Not long ago, author Anne Rice commissioned Craig Zeigler to make acrylic mirror-backed doll showcases to line a hall. Over the years, he has installed classy handrails in the Bob Hope house and turned out 30 acrylic trays for a Kirk Douglas gift list.
Celebrity clients also include Barbara Sinatra and the Annenberg estate. Midcentury modern enthusiasts like Jamie Kabler and Shari Applebaum of Palm Springs inspire and collect his work. “Ziggy is a great resource,” says Kabler, who owns at least 20 pieces, including Zeigler’s prototype martini-shaped table. Applebaum says, “My house has been Ziggified.” She recently suggested that a Chanel shape be added to his series of perfume bottle-silhouette sculptures.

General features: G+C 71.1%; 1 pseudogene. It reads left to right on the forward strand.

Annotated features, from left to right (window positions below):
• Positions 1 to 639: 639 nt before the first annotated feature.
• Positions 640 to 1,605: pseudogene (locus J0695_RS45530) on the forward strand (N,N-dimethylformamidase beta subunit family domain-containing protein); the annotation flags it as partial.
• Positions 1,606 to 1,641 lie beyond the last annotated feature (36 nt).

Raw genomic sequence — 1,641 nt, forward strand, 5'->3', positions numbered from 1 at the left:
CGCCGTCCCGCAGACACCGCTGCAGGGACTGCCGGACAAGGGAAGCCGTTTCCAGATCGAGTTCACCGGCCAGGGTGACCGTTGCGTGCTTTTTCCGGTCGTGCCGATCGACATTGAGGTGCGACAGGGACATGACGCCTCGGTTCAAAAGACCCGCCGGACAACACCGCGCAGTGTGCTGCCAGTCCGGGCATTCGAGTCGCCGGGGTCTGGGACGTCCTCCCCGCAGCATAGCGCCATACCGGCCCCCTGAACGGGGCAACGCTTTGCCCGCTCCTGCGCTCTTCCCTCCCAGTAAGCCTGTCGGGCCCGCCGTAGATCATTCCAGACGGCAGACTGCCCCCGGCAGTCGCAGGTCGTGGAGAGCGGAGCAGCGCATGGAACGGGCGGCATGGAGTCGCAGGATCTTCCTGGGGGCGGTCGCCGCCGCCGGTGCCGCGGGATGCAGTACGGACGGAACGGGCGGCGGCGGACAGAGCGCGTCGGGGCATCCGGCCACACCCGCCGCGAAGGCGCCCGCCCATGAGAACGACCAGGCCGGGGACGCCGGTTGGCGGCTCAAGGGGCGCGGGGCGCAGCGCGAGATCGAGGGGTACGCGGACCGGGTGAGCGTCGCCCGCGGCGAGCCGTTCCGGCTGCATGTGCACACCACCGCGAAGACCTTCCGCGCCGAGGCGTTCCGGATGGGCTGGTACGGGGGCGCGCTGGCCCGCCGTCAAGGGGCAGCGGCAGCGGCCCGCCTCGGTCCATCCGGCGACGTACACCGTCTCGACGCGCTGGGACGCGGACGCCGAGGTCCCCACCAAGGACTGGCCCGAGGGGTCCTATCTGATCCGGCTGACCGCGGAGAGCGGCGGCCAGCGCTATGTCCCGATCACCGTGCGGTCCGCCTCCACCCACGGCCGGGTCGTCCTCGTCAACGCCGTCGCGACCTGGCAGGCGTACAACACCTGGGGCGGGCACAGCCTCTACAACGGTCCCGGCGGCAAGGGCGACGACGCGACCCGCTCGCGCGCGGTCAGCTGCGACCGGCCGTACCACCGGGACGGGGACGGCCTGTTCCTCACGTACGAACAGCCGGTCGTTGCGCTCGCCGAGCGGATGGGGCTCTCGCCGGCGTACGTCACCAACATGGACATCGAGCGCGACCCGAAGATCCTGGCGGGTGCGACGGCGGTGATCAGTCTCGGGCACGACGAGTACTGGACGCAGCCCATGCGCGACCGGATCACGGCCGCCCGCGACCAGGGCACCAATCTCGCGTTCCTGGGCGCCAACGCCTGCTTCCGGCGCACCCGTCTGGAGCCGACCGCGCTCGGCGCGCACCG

Right out of high school, Zeigler answered an ad for “saw man/polisher” at an acrylic fabrication company. Now, 23 years later, he has perfected his craft. In his Cathedral City workshop, he makes anything to order, from an end table to a four-poster bed. Everything is handmade. “I go from sheeting, no molds, he says. “Nothing’s spit out of a machine. It’s like the old days.”
Acrylic furnishings are in revival mode. Economical, they are durable as well as beautiful; and they can even sport a touch of humor. Zeigler excels at adding color through tinted glue. “Sometimes people bring me a swatch to match,” he says. “I dye my own glue. I can make aqua, teal, fuchsia, purple …”
Decorator J. Jones, an artistic collaborator with Zeigler, points out that acrylics aren’t limited to a strictly modern scene. “A Lucite table in a traditional living room is just the spark it needs,” he says.